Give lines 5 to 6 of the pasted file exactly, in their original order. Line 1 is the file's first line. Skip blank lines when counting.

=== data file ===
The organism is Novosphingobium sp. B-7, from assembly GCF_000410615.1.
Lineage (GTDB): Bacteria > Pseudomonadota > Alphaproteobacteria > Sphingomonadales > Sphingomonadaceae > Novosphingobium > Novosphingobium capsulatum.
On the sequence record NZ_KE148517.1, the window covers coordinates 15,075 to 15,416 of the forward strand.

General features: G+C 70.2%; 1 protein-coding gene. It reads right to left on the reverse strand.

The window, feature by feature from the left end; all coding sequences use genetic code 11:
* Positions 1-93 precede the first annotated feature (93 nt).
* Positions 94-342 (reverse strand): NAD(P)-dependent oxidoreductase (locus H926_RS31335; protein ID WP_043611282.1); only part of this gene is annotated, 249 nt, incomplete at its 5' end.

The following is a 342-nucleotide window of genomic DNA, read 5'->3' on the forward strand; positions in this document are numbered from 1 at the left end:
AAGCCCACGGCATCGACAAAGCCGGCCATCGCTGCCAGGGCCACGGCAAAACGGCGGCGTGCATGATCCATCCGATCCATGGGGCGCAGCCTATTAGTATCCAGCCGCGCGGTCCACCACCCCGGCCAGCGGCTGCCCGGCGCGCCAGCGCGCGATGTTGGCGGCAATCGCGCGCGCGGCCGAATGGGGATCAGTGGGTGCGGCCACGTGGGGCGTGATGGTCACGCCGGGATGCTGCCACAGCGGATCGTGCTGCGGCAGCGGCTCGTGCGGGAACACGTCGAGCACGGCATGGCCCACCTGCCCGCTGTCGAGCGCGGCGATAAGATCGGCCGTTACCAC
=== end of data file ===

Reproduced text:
The window, feature by feature from the left end; all coding sequences use genetic code 11:
* Positions 1-93 precede the first annotated feature (93 nt).